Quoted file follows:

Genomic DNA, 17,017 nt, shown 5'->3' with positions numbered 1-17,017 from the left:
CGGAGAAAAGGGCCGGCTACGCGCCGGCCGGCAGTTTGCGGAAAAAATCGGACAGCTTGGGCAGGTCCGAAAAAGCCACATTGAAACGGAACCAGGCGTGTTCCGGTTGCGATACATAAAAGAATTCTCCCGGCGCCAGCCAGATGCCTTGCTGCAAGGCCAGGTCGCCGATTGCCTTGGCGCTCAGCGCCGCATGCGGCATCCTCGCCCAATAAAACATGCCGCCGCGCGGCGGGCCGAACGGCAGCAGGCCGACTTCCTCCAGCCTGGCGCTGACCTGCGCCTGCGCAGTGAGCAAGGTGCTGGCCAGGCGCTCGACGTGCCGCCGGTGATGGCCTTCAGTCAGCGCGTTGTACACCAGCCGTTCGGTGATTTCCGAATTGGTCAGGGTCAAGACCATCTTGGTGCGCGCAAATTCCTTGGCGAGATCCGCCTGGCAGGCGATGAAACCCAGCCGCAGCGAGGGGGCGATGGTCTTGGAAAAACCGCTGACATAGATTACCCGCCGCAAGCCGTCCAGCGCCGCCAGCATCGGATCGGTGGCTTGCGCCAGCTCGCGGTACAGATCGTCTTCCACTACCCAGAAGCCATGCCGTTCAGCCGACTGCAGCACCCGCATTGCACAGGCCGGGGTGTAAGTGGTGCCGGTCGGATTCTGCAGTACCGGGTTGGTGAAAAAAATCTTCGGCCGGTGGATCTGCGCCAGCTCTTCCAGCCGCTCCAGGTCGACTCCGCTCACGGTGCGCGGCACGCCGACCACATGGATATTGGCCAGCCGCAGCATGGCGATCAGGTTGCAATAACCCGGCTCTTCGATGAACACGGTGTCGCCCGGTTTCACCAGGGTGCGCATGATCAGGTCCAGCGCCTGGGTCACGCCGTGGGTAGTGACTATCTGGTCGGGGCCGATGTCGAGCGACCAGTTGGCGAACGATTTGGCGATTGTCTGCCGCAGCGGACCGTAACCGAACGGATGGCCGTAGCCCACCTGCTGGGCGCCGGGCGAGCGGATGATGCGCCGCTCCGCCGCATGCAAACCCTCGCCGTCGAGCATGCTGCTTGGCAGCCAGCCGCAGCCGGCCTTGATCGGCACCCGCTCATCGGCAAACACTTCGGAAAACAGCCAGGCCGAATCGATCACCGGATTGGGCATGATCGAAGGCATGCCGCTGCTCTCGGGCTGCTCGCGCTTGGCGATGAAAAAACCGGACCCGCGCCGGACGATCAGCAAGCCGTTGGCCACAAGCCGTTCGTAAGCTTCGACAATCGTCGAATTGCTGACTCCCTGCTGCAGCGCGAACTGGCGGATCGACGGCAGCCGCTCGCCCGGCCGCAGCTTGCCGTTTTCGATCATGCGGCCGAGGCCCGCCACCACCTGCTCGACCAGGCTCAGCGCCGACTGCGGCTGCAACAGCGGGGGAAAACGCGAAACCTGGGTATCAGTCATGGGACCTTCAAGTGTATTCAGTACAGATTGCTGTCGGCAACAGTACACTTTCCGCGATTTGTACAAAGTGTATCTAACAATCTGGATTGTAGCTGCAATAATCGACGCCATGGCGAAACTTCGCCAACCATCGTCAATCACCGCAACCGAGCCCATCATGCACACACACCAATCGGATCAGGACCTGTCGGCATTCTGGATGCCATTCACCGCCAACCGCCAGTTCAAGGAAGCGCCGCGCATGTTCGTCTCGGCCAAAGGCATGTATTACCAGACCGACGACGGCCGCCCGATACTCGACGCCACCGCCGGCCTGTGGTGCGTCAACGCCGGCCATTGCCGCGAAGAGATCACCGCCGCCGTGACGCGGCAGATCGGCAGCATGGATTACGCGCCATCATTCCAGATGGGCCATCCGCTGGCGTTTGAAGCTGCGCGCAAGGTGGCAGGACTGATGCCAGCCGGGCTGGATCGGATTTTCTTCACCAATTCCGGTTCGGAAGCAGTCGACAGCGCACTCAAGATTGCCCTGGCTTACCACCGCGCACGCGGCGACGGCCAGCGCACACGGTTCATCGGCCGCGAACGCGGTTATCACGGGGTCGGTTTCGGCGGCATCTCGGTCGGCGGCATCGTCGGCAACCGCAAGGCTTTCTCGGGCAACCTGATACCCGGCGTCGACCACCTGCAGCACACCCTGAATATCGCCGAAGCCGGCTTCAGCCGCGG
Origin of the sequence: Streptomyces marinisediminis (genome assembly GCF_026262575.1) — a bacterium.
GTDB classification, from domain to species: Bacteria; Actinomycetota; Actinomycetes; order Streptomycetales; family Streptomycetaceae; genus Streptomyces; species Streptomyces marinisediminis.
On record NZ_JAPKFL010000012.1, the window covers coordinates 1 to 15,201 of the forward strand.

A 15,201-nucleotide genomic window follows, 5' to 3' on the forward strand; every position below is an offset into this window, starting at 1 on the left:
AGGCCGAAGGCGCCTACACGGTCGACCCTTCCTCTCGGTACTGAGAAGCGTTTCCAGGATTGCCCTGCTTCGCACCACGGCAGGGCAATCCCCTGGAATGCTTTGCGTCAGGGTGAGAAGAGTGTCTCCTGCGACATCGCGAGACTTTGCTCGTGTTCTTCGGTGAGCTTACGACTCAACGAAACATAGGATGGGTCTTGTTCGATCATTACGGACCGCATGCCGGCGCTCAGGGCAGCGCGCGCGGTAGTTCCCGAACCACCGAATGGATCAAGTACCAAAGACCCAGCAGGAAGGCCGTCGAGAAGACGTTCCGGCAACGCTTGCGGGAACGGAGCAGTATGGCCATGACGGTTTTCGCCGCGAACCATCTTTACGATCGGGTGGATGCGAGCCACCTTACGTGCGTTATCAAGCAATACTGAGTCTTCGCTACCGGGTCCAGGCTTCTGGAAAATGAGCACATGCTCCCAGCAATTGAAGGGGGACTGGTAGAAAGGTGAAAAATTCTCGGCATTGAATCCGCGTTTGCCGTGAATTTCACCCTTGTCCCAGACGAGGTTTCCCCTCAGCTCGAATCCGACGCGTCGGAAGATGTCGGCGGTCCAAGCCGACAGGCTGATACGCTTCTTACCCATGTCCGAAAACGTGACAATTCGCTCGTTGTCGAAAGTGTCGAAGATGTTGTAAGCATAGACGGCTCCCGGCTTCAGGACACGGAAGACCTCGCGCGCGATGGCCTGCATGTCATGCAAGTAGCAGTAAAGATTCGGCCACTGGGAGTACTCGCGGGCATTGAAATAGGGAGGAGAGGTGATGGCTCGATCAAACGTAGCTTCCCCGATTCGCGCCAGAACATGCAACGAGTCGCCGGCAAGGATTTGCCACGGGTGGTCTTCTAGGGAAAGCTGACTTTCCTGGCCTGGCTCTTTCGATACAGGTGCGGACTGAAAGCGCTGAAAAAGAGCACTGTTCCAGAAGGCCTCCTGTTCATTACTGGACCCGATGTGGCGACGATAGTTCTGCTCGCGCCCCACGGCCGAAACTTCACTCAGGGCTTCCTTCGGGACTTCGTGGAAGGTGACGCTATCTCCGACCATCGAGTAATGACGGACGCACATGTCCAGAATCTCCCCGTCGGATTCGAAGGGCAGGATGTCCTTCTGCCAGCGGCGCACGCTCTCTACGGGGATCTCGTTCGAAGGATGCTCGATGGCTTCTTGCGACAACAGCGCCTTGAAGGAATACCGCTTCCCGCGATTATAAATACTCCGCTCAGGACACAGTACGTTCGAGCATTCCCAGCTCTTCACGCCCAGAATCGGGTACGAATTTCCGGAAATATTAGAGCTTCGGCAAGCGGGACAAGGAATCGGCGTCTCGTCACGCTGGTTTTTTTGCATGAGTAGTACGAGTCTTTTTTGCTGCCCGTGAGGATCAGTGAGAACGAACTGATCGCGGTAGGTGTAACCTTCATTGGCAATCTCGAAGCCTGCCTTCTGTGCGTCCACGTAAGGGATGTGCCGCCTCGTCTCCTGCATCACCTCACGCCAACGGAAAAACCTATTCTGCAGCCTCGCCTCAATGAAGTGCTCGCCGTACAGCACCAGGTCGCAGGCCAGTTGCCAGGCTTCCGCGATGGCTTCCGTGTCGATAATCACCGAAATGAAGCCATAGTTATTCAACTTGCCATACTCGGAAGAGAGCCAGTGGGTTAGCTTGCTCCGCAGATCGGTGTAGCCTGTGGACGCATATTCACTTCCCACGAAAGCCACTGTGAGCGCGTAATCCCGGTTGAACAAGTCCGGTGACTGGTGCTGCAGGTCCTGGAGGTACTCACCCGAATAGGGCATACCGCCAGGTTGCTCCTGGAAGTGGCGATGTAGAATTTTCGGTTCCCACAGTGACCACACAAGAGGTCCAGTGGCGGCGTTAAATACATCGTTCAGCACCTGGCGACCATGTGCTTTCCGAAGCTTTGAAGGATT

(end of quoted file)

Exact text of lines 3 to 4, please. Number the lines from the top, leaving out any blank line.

Origin of the sequence: Streptomyces marinisediminis (genome assembly GCF_026262575.1) — a bacterium.
GTDB classification, from domain to species: Bacteria; Actinomycetota; Actinomycetes; order Streptomycetales; family Streptomycetaceae; genus Streptomyces; species Streptomyces marinisediminis.